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Don Roy King
J. Bernard Calloway
In this filmed adaption of the long-running musical, we see the story of Joseph, son of Jacob. The favoured son, he is betrayed by his jealous brothers and sold into slavery and driven to Egypt. Though beset with adversity, Joseph perseveres through wit and faith and becomes the governor of Egypt, second only to the Pharaoh. This all the sets the scene for when he meets his brothers who have come to Egypt to purchase food. Written by
Kenneth Chisholm <firstname.lastname@example.org>
During 'The Song of the King' Joseph says "I got the bit about the corn, but I'm not to sure about the cows. So if you could just give it to me one more time, Mr Pharaoh man." Pharaoh then proceeds to sing the verse about the corn again, and not the cows. This is in fact not an error. Pharaoh, an impatient man repeats the last line while Joseph checks for the correct answer in the Bible (held by the Narrator). The same is true for the stage productions. See more »
Some folks dream of the wonders they'll do before they're time on this planet is through. Some just don't have anything planned, they hide their hopes and their heads in the sand. Now I don't say who is wrong, who is right. But if by chance you are here for the night, then all I need is an hour or two to tell the tale of a dreamer like you.
We all dream a lot. Some are lucky, some are not. But if you think it, want it, dream it, then it's real. You are what you feel. But all that I...
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Ending credits feature clips of each actor with real name listed and then of that actor in his/her character with that name listed as well. The credits of each of the 11 brothers appear in the same order as they are mentioned during the 'Jacob & Sons Song' scene: Reuben, Simeon, Levi, Naphtali, Isaachar, Asher, Dan, Zebulun, Gad, Benjamin, Judah See more »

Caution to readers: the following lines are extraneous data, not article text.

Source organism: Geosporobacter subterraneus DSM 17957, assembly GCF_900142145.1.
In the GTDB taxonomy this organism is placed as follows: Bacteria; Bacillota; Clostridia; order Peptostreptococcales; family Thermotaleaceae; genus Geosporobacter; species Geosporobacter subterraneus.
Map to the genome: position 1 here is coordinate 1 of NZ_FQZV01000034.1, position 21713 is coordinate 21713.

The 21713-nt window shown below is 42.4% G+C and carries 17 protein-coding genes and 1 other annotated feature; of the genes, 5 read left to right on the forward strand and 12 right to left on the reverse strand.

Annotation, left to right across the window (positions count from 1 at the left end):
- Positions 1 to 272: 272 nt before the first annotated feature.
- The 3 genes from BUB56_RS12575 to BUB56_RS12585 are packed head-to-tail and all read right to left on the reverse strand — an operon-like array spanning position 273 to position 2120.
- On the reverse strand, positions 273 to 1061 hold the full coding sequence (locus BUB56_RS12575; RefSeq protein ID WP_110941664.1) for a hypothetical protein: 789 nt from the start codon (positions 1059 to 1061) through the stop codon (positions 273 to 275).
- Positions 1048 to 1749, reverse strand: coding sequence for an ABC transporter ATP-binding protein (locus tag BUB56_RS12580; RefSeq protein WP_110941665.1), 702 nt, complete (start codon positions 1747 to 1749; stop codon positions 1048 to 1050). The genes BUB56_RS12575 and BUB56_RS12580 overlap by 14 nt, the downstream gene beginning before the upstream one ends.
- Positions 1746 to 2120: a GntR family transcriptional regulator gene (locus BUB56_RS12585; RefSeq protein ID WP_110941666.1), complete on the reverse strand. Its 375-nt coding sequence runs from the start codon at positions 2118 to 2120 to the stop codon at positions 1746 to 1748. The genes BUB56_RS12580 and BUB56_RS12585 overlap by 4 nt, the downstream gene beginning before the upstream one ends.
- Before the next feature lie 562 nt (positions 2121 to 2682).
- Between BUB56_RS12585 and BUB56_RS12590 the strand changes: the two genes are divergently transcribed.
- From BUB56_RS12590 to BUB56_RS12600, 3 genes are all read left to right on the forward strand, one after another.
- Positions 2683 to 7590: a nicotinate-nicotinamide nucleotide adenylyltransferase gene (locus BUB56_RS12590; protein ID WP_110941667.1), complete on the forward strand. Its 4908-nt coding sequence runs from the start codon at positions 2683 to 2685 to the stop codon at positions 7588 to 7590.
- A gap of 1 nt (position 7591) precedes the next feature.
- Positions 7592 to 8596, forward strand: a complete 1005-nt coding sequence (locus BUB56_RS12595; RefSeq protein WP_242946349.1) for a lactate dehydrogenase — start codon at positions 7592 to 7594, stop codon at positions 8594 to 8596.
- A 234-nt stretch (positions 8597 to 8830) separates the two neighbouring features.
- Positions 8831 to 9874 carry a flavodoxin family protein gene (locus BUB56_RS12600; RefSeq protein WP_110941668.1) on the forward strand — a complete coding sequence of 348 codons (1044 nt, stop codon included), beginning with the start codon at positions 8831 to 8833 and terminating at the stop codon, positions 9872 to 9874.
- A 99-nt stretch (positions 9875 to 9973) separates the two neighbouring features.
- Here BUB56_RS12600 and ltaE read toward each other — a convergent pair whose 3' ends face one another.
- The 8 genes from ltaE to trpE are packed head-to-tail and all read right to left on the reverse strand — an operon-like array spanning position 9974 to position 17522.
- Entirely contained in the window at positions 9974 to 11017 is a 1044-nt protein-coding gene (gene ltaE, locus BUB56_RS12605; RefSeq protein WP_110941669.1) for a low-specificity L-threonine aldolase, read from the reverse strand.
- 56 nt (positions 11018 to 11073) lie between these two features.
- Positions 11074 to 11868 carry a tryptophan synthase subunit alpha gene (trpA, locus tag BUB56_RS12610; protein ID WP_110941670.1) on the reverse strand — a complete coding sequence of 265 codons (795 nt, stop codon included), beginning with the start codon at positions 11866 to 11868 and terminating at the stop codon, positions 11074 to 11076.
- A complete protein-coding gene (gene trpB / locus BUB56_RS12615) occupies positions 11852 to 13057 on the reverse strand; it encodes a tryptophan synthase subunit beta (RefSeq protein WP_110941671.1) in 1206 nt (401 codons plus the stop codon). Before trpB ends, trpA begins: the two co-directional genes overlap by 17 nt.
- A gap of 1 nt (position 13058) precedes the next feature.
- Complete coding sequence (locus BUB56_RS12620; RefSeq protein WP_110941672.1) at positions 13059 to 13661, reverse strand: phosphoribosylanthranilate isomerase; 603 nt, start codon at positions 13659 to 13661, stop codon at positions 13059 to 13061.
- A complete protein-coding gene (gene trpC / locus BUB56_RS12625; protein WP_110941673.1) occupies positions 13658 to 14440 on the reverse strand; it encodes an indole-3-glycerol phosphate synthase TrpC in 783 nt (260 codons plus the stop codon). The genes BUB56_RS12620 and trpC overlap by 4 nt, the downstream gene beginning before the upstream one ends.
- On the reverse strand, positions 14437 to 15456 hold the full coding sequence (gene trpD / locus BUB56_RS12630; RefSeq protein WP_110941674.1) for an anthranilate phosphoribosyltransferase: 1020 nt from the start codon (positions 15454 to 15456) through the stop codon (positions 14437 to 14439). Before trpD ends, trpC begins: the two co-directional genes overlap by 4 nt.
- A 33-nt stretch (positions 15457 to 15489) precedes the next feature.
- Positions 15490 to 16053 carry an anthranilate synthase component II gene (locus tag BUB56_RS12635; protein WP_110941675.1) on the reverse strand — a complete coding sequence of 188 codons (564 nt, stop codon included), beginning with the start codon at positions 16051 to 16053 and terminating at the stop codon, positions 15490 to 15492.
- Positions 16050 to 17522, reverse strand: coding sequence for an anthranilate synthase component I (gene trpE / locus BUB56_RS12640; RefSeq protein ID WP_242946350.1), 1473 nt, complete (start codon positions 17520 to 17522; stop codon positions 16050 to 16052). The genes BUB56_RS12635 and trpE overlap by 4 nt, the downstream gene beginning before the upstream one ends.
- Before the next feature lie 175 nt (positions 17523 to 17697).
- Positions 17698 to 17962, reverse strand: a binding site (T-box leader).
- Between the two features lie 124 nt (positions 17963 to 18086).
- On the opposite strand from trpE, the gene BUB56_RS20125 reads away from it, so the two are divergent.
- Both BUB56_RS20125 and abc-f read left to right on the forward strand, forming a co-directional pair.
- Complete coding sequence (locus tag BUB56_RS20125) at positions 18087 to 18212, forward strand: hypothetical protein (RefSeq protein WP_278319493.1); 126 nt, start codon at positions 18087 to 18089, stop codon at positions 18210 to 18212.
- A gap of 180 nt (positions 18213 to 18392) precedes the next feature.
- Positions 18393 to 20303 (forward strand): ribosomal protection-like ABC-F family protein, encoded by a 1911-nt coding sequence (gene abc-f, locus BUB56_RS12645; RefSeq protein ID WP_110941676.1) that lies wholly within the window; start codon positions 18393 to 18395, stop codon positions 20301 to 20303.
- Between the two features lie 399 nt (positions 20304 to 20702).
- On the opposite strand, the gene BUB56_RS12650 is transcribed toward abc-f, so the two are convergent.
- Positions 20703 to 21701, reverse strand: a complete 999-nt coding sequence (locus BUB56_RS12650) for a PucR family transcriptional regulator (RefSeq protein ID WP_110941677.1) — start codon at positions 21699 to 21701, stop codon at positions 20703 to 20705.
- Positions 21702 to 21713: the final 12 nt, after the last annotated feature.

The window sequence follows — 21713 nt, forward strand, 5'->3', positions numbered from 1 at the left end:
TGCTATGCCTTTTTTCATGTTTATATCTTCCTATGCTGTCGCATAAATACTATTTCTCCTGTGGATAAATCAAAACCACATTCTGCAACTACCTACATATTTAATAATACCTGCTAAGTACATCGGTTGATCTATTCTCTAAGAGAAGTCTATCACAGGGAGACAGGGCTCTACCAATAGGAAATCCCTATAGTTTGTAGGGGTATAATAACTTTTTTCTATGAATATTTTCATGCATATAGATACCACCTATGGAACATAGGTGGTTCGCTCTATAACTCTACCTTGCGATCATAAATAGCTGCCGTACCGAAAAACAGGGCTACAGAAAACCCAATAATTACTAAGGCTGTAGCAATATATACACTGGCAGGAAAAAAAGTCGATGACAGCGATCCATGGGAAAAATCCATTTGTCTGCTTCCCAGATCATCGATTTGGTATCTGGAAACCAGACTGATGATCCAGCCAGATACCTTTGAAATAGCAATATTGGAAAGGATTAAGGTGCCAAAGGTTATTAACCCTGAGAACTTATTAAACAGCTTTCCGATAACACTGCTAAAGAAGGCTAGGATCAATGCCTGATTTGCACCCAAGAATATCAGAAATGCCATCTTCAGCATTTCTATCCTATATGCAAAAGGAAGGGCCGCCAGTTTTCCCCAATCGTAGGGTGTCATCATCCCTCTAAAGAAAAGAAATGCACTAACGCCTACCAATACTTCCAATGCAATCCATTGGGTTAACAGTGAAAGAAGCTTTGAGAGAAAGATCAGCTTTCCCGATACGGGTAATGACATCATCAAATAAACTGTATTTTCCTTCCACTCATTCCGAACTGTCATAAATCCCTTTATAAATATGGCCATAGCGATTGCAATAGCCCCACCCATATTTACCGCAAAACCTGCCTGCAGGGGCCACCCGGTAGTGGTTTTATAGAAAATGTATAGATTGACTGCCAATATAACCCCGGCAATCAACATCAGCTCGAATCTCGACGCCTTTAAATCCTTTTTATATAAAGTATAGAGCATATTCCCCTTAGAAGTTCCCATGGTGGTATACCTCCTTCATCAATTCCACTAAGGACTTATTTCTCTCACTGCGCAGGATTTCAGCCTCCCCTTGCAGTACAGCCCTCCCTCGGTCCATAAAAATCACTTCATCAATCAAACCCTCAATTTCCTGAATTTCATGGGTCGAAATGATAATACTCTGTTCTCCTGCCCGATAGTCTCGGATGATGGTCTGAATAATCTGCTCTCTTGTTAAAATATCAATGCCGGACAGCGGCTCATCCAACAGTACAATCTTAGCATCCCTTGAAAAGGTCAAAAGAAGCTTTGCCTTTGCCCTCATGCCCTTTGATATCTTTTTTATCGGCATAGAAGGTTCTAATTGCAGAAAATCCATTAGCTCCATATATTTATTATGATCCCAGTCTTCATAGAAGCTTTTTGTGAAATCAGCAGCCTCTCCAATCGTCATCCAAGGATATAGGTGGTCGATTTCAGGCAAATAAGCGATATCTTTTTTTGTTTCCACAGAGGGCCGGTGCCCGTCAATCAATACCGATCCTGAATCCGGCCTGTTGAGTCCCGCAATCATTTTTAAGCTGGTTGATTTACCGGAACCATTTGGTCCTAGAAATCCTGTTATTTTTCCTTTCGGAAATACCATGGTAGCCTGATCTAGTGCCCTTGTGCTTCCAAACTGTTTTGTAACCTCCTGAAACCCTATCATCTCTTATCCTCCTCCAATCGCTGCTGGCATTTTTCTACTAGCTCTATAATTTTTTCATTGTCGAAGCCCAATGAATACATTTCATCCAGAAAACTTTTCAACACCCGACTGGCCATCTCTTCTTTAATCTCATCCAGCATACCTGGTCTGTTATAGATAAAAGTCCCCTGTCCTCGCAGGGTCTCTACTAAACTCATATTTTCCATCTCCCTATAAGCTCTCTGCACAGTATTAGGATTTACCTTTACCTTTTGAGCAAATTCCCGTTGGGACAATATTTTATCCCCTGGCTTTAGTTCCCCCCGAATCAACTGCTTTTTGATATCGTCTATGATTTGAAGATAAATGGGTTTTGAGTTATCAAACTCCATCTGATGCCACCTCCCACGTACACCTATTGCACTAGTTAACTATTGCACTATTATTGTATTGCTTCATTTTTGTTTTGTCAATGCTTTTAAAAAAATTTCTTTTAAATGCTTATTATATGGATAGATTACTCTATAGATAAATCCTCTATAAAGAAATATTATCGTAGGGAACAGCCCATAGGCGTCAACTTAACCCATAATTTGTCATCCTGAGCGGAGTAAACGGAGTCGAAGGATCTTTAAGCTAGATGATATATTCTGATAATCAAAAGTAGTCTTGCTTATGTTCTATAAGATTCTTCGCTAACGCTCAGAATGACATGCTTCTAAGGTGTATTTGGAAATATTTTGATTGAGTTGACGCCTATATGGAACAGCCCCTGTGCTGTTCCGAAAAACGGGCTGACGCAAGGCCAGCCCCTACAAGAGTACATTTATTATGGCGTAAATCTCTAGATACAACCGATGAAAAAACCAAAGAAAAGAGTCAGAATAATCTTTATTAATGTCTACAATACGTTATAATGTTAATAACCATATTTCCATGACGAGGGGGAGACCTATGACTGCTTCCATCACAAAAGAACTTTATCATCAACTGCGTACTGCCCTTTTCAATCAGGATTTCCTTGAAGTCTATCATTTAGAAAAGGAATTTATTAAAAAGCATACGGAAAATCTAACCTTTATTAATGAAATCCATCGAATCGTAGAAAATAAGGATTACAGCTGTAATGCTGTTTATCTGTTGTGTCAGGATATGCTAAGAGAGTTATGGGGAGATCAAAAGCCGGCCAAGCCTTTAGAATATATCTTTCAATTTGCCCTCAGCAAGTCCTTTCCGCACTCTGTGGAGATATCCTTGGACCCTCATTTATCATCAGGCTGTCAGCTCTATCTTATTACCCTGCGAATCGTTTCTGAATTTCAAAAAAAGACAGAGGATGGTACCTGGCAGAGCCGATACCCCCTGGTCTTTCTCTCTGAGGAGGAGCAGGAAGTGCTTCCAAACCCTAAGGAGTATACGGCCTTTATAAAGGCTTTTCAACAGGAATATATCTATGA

This is one of the best musicals on video that I have found. Unlike some film versions of Broadway greats (such as the Fantasticks), the producers of this film maintained, as far as I know, the lyrics and music from the stage show, and presented it in an enhanced theatrical manner. The frame story and visible stage lights kept a live feel to the film, and many live-theatre conventions made this a joy for a theatre buff to watch.
I felt that the kids were a wonderful addition. Their voices (especially in Any Dream Will Do) provided a chillingly beautiful dimension to the sound, which was, without exception, superb. The narrator was great, and, I must say, just the sort of teacher I would have like to have had in grade school. The frame story tied the show to its roots as a childrens' production, which helped. The film works on several levels, as a kids show, and as an adult show, for those who care to consider the issues at hand.
The sets were fabulous, especially the transformation of Potifer's house and the jail cell by the addition of colors in the walls and floor. Stunning.
The formatting, too, must recieve a mention. A full-fledged DVD release with extra features, full widescreen, and immaculate sound were very welcome indeed.
Nicely done on the whole.
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